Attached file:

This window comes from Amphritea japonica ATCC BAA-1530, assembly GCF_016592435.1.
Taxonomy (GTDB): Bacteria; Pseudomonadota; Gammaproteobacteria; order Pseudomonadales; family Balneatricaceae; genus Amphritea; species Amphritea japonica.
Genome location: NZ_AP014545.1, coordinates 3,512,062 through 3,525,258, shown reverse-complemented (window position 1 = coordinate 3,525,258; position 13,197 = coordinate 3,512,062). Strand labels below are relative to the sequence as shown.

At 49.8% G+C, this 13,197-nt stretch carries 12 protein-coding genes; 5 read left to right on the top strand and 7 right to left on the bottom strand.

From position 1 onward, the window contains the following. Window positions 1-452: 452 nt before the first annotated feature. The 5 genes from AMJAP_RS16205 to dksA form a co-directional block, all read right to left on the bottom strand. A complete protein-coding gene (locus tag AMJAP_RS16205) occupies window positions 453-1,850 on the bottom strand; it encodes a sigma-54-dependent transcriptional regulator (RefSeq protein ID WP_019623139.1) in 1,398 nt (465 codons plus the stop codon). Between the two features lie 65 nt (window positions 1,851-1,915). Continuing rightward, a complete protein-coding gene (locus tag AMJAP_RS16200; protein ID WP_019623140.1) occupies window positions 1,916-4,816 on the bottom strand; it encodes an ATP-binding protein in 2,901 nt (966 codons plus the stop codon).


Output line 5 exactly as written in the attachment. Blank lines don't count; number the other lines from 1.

From position 1 onward, the window contains the following. Window positions 1-452: 452 nt before the first annotated feature. The 5 genes from AMJAP_RS16205 to dksA form a co-directional block, all read right to left on the bottom strand. A complete protein-coding gene (locus tag AMJAP_RS16205) occupies window positions 453-1,850 on the bottom strand; it encodes a sigma-54-dependent transcriptional regulator (RefSeq protein ID WP_019623139.1) in 1,398 nt (465 codons plus the stop codon). Between the two features lie 65 nt (window positions 1,851-1,915). Continuing rightward, a complete protein-coding gene (locus tag AMJAP_RS16200; protein ID WP_019623140.1) occupies window positions 1,916-4,816 on the bottom strand; it encodes an ATP-binding protein in 2,901 nt (966 codons plus the stop codon).